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    Some Kids Cry Out in Language of Illness

    WebMD Health News

    Feb. 14, 2000 (Atlanta) -- Qualified doctors can't be fooled by a child -- or can they? The sad and surprising answer, according to an article in the journal Pediatrics, is that children as young as 8 can convince their caregivers that they suffer from chronic illness.

    One case -- a 12-year-old girl -- was thought to suffer from a mysterious fever until she was 17, when her doctors finally realized that she was faking thermometer readings. In other cases, children and adolescents inflicted serious harm upon themselves or fooled doctors into prolonged hospital stays and even repeated operations. Cases are rare, but early detection and treatment are crucial to preventing long-term harm to the child. Study author Judith A. Libow, PhD, tells WebMD that untreated children could go on to become adults who repeatedly fake illness -- a diagnosis known as factitious disorder, commonly called Munchausen syndrome.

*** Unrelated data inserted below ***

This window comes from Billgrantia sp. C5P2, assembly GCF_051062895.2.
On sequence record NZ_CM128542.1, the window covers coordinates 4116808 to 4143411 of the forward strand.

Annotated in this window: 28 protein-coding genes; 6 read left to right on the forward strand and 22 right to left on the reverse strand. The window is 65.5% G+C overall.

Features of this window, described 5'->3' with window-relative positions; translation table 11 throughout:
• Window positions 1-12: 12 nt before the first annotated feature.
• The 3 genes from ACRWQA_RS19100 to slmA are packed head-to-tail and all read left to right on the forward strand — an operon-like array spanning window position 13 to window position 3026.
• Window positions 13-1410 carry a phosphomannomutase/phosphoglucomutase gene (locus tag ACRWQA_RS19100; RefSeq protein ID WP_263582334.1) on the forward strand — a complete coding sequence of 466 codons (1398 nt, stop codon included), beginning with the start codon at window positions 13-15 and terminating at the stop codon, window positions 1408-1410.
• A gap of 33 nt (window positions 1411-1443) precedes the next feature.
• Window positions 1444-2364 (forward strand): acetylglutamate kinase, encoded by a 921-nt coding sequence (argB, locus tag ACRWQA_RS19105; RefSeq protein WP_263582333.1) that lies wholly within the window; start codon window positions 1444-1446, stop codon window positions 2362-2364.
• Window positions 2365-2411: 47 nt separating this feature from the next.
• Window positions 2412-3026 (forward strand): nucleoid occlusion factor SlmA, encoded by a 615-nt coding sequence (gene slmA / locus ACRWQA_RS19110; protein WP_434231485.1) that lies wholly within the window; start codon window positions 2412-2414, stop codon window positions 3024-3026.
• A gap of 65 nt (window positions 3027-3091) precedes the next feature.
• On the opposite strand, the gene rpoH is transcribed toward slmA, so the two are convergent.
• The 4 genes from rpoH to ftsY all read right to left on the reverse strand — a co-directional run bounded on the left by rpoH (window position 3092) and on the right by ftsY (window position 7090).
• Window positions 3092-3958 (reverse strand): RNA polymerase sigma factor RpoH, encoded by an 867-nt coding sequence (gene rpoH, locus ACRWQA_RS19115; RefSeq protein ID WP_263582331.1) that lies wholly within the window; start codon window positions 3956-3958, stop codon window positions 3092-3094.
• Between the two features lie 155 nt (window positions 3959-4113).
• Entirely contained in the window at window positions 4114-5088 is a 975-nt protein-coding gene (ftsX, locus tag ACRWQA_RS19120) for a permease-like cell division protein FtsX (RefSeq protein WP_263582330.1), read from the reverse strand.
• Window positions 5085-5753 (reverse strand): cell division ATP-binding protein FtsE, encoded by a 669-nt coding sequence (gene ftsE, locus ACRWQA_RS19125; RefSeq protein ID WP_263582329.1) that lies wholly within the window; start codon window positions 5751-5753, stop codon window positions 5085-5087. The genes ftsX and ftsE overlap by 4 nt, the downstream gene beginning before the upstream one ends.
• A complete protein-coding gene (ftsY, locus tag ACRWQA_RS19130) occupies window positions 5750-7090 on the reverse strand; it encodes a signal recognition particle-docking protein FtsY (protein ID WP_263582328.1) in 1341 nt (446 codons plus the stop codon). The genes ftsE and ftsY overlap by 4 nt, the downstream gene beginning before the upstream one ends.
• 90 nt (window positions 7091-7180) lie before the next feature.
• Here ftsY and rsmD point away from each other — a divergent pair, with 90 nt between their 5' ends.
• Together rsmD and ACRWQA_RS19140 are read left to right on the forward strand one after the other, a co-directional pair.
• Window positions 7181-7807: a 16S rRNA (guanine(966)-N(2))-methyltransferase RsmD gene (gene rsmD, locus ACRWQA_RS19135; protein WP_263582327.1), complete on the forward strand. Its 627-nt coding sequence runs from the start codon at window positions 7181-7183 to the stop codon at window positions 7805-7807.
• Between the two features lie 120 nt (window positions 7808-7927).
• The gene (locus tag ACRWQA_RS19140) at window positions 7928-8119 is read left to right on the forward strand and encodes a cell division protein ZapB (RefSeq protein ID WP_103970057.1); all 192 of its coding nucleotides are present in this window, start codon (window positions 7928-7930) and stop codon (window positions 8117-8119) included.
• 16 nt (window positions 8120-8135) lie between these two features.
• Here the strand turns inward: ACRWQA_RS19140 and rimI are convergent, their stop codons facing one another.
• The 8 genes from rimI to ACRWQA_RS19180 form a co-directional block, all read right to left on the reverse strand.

"Most cases of adult factitious disorder seem to be traced to early adulthood if not adolescence," says Libow, coordinator of psychological services at Children's Hospital in Oakland, Calif. "These kids look like the adult patients in their bland indifference to the number of procedures and hospitalization, their fascination with health care, their denial and flight from psychotherapy. It is logical ... that many of these patients begin early in life and don't get picked up on until much later," she says.

    In an interview to provide objective comment, Marc D. Feldman, MD, an expert on factitious disease, agrees with Libow. "If children have experienced the misuse of illness to draw attention, they are more likely to do this as adults," he tells WebMD.

    Libow also cites disturbing evidence that some children who make themselves sick may previously have been victims of the form of child abuse known as Munchausen by proxy (MBP), in which a parent inflicts disease symptoms on a child in order to get attention and sympathy. "Many of these children may have been victims of MBP," she says. "Some victims do go on to either collude with the illness falsification by the parent or to go on to develop factitious illnesses."

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